Re: poly: polymath digest for 19 Jan 98

From: Damien R. Sullivan <>
Date: Tue Jan 20 1998 - 20:47:58 PST

On Jan 20, 4:38pm, d.brin wrote:

> the case in the proterozoic. Still, I have trouble believing it really was
> at the outer edge, since the transformation to low CO2 was non-linear. It
> happened pretty rapidly. The suddenness might have tipped Earth into a
> total ice age if Earth had really been toward the outer edge. Still Carl
> raises a good point
I'm some distance from my geology texts, so I can't check O2/CO2 dates,
although they may be still unsettled. But I know there's
evidence that a bit before the Cambrian the Earth was very nearly in a
total ice age. The Varangian glaciation, with glacial striations on
rocks thought to have been within a few degrees of the equator at the
time. One of my professors, Joe Kirschvink, was very big on this, so I
can't remember if this is an accepted fact or a controversial idea I was
saturated in. (And again, I'm behind the grinding edge of geology.)

All of which is to say I think there was a nearly total ice age, but I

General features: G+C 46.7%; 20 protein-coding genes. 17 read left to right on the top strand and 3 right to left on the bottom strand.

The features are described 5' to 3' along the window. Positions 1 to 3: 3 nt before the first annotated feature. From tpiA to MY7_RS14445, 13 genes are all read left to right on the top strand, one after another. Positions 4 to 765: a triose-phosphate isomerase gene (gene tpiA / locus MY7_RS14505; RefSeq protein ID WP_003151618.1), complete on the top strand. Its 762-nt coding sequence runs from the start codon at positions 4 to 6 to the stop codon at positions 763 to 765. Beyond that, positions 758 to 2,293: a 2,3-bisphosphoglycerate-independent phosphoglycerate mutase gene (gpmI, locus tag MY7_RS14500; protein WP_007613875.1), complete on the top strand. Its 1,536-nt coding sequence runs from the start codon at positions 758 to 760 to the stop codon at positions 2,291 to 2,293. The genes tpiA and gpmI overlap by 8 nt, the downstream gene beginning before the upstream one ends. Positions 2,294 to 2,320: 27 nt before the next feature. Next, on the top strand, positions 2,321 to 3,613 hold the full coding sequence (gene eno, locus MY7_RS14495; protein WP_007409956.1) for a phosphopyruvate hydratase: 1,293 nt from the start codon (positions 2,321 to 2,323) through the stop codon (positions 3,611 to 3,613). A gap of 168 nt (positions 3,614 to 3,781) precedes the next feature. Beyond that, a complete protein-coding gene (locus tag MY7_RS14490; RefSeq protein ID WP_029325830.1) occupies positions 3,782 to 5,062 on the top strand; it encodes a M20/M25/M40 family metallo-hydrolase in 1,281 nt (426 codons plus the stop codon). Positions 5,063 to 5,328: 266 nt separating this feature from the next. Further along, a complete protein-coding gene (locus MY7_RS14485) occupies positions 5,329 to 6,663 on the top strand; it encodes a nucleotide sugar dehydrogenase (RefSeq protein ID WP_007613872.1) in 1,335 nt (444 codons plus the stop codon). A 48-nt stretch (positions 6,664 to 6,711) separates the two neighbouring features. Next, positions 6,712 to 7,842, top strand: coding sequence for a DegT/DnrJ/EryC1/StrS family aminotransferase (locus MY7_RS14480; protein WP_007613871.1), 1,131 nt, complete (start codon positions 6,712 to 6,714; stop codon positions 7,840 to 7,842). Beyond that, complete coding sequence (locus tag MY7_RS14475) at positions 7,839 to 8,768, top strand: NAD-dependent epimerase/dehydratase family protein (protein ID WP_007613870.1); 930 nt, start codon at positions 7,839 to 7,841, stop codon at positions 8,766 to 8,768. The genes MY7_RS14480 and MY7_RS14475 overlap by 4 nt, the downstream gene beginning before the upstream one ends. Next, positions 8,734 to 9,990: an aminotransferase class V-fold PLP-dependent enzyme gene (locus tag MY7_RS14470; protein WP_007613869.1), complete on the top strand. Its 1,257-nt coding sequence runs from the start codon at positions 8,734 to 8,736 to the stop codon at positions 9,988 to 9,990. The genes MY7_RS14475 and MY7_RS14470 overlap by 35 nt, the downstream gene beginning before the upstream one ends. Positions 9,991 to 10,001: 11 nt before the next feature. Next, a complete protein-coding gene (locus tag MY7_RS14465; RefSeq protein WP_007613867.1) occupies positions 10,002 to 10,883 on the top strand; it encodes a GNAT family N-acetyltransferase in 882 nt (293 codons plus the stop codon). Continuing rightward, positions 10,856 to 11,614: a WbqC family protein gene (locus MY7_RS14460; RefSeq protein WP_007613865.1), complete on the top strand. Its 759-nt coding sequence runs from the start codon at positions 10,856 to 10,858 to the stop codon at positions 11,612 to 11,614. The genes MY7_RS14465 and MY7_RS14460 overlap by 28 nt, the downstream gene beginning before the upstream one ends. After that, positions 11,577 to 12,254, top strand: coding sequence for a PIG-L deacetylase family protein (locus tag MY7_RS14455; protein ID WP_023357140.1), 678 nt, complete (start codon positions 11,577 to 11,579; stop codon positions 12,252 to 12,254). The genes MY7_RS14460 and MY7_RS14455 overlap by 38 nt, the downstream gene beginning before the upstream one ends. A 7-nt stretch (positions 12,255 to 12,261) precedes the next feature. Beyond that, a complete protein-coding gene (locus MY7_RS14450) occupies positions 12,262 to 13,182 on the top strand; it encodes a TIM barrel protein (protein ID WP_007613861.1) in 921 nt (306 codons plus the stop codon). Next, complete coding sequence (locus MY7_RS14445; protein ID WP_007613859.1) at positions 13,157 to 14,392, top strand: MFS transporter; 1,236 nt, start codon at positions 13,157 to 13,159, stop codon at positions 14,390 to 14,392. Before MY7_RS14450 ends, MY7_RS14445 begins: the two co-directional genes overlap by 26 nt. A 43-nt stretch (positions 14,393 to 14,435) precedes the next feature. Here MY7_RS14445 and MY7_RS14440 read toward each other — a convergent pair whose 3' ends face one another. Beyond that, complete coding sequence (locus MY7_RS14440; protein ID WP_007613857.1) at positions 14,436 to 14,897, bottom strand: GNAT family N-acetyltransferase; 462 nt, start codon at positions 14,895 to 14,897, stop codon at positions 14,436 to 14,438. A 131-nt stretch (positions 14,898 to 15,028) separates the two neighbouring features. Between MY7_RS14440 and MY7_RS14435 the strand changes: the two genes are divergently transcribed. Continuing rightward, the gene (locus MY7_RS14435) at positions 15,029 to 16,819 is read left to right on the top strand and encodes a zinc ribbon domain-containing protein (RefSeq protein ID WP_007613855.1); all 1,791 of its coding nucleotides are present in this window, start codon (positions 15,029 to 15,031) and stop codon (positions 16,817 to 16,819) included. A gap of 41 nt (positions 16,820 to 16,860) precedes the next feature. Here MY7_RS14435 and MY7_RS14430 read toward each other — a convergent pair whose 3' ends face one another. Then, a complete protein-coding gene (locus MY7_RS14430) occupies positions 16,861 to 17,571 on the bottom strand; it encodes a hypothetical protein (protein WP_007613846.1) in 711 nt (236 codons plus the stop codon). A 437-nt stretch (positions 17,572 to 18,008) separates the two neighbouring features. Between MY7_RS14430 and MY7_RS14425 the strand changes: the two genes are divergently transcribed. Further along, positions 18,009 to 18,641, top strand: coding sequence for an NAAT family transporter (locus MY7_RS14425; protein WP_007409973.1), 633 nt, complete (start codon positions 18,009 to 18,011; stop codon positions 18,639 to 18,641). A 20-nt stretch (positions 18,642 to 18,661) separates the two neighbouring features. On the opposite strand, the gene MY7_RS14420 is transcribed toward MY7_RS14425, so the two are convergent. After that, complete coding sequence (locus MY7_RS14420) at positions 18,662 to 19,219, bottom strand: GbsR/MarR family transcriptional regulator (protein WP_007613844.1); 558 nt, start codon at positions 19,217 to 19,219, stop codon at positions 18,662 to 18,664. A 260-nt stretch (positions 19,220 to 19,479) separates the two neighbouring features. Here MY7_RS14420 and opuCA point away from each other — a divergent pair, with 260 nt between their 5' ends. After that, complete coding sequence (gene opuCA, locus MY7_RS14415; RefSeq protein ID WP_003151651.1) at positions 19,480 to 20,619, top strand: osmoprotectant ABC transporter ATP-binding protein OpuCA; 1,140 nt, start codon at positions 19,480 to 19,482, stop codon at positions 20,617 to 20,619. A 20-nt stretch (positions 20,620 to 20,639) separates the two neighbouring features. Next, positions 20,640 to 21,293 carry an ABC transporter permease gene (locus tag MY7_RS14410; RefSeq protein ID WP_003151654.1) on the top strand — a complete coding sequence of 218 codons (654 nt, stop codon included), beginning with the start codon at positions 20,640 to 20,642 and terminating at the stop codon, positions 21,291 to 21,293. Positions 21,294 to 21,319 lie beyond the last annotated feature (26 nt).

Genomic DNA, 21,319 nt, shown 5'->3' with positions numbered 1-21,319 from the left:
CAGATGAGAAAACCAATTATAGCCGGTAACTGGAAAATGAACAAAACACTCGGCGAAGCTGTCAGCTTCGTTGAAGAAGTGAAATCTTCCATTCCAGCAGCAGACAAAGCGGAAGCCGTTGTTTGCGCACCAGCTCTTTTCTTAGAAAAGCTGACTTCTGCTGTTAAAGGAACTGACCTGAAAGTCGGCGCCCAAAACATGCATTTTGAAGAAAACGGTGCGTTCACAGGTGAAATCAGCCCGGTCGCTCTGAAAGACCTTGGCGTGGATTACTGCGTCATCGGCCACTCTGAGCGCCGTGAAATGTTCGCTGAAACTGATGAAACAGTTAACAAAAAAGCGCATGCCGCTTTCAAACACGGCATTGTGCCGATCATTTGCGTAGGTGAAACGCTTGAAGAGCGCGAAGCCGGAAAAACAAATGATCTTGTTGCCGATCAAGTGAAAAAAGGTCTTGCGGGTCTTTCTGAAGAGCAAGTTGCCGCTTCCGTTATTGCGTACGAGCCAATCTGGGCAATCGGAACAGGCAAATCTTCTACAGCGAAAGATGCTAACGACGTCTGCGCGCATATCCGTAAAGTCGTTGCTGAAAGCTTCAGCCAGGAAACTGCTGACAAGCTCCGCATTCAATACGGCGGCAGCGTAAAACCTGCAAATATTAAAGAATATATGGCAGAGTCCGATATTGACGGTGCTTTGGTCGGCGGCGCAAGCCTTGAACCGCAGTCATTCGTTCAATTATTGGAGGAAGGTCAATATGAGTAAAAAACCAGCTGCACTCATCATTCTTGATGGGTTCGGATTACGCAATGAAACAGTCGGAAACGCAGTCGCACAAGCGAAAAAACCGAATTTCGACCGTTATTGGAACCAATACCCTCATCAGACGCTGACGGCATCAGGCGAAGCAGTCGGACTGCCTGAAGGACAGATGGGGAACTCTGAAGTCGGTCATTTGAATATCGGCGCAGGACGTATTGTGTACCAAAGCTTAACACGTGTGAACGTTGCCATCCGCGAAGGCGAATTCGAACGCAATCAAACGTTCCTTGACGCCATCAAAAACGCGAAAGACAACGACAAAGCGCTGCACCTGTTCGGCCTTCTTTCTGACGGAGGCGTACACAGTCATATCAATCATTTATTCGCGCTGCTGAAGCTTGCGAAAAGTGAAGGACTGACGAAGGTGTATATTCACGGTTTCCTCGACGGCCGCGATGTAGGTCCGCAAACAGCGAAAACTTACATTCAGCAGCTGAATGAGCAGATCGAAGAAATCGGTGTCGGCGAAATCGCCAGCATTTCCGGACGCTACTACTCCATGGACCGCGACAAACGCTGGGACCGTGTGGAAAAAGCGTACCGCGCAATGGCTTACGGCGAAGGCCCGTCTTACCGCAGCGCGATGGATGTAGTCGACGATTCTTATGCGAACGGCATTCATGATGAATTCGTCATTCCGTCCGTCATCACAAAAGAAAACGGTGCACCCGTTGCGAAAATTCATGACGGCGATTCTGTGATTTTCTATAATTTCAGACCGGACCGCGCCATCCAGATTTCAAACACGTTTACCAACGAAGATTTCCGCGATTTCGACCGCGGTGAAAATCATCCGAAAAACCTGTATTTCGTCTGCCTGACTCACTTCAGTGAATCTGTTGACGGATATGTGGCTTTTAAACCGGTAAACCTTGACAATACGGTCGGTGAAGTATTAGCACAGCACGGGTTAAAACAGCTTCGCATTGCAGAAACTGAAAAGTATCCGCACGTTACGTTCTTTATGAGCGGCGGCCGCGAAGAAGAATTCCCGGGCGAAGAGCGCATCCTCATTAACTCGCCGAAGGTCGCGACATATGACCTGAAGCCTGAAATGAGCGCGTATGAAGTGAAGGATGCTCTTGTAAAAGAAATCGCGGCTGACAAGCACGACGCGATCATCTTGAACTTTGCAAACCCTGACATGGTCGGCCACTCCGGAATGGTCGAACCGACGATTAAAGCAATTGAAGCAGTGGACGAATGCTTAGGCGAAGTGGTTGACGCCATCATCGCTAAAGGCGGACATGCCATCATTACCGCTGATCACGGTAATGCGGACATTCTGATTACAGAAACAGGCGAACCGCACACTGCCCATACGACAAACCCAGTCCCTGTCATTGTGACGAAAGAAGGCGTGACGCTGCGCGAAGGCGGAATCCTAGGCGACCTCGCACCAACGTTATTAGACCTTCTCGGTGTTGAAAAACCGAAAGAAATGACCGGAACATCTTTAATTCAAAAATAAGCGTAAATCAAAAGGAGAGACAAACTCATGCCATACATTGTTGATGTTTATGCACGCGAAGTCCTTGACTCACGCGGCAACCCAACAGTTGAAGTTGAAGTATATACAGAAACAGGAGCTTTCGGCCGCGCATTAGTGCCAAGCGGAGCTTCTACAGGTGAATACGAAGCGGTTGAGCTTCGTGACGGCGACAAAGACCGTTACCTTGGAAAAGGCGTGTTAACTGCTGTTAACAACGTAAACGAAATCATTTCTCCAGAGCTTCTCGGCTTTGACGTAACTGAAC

don't know if everyone agrees, or what the relative timing of atmospheric
or orbital shifting was.

(Free oxygen itself is a couple of gigayears old, I think, but high
concentrations are rather more recent.)

> the entire series, because it sets up his entire premise for why the
> Foundation Universe is the way it is. (In that book, two robots deliberate

If Asimov had gone in for the fast replicators idea popular on this
list, he could have said "humans were first" and left it at that. :)
Strange how I've gone from "human only galaxy? Weird!" to "first come,
only served."

I only skimmed through Benford's book, but he seemed to be throwing out
his own explanation of the human only universe.

-xx- GCU Librarian Bound in Pale Leather X-)

For all the gold Ewan Gillies ever found
Could not buy him peace and freedom
>From the memory of the sound
Of the waves on St. Kilda's rocky shore.
Received on Wed Jan 21 04:50:14 1998

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